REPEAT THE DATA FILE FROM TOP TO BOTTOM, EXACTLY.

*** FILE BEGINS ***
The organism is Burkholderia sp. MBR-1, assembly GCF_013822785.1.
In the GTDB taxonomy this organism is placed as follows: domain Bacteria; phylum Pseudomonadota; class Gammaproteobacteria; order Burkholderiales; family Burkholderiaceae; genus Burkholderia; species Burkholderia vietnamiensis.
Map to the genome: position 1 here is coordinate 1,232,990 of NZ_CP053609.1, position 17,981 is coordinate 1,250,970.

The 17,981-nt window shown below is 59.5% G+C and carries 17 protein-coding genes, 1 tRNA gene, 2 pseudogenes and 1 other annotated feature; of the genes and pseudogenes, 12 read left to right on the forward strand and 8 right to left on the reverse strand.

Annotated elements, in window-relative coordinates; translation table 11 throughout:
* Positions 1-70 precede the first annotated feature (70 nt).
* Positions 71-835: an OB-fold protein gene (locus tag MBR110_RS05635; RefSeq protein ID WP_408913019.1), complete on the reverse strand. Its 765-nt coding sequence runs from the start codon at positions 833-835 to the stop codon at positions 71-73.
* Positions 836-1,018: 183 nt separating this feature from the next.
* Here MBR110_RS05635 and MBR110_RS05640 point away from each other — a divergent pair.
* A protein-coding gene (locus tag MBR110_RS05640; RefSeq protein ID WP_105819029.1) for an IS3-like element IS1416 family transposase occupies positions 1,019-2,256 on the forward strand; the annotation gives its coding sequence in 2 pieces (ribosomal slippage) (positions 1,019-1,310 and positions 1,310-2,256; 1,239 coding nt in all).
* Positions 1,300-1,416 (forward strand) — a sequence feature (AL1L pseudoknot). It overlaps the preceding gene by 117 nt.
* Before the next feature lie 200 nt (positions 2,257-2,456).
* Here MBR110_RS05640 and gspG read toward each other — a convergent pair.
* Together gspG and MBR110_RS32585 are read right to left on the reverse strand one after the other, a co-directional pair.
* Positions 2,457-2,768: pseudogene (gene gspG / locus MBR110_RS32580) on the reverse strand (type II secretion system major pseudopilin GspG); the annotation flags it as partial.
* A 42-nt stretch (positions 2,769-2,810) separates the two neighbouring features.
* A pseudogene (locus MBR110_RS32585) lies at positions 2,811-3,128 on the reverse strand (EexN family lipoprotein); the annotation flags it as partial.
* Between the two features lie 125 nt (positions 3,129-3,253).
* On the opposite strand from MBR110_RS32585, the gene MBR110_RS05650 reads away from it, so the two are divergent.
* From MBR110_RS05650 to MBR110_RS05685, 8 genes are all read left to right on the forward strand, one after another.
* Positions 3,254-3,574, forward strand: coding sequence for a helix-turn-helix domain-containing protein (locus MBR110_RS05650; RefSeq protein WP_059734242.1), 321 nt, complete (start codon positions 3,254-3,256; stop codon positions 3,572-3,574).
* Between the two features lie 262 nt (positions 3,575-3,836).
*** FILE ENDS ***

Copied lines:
The organism is Burkholderia sp. MBR-1, assembly GCF_013822785.1.
In the GTDB taxonomy this organism is placed as follows: domain Bacteria; phylum Pseudomonadota; class Gammaproteobacteria; order Burkholderiales; family Burkholderiaceae; genus Burkholderia; species Burkholderia vietnamiensis.
Map to the genome: position 1 here is coordinate 1,232,990 of NZ_CP053609.1, position 17,981 is coordinate 1,250,970.

The 17,981-nt window shown below is 59.5% G+C and carries 17 protein-coding genes, 1 tRNA gene, 2 pseudogenes and 1 other annotated feature; of the genes and pseudogenes, 12 read left to right on the forward strand and 8 right to left on the reverse strand.

Annotated elements, in window-relative coordinates; translation table 11 throughout:
* Positions 1-70 precede the first annotated feature (70 nt).
* Positions 71-835: an OB-fold protein gene (locus tag MBR110_RS05635; RefSeq protein ID WP_408913019.1), complete on the reverse strand. Its 765-nt coding sequence runs from the start codon at positions 833-835 to the stop codon at positions 71-73.
* Positions 836-1,018: 183 nt separating this feature from the next.
* Here MBR110_RS05635 and MBR110_RS05640 point away from each other — a divergent pair.
* A protein-coding gene (locus tag MBR110_RS05640; RefSeq protein ID WP_105819029.1) for an IS3-like element IS1416 family transposase occupies positions 1,019-2,256 on the forward strand; the annotation gives its coding sequence in 2 pieces (ribosomal slippage) (positions 1,019-1,310 and positions 1,310-2,256; 1,239 coding nt in all).
* Positions 1,300-1,416 (forward strand) — a sequence feature (AL1L pseudoknot). It overlaps the preceding gene by 117 nt.
* Before the next feature lie 200 nt (positions 2,257-2,456).
* Here MBR110_RS05640 and gspG read toward each other — a convergent pair.
* Together gspG and MBR110_RS32585 are read right to left on the reverse strand one after the other, a co-directional pair.
* Positions 2,457-2,768: pseudogene (gene gspG / locus MBR110_RS32580) on the reverse strand (type II secretion system major pseudopilin GspG); the annotation flags it as partial.
* A 42-nt stretch (positions 2,769-2,810) separates the two neighbouring features.
* A pseudogene (locus MBR110_RS32585) lies at positions 2,811-3,128 on the reverse strand (EexN family lipoprotein); the annotation flags it as partial.
* Between the two features lie 125 nt (positions 3,129-3,253).
* On the opposite strand from MBR110_RS32585, the gene MBR110_RS05650 reads away from it, so the two are divergent.
* From MBR110_RS05650 to MBR110_RS05685, 8 genes are all read left to right on the forward strand, one after another.
* Positions 3,254-3,574, forward strand: coding sequence for a helix-turn-helix domain-containing protein (locus MBR110_RS05650; RefSeq protein WP_059734242.1), 321 nt, complete (start codon positions 3,254-3,256; stop codon positions 3,572-3,574).
* Between the two features lie 262 nt (positions 3,575-3,836).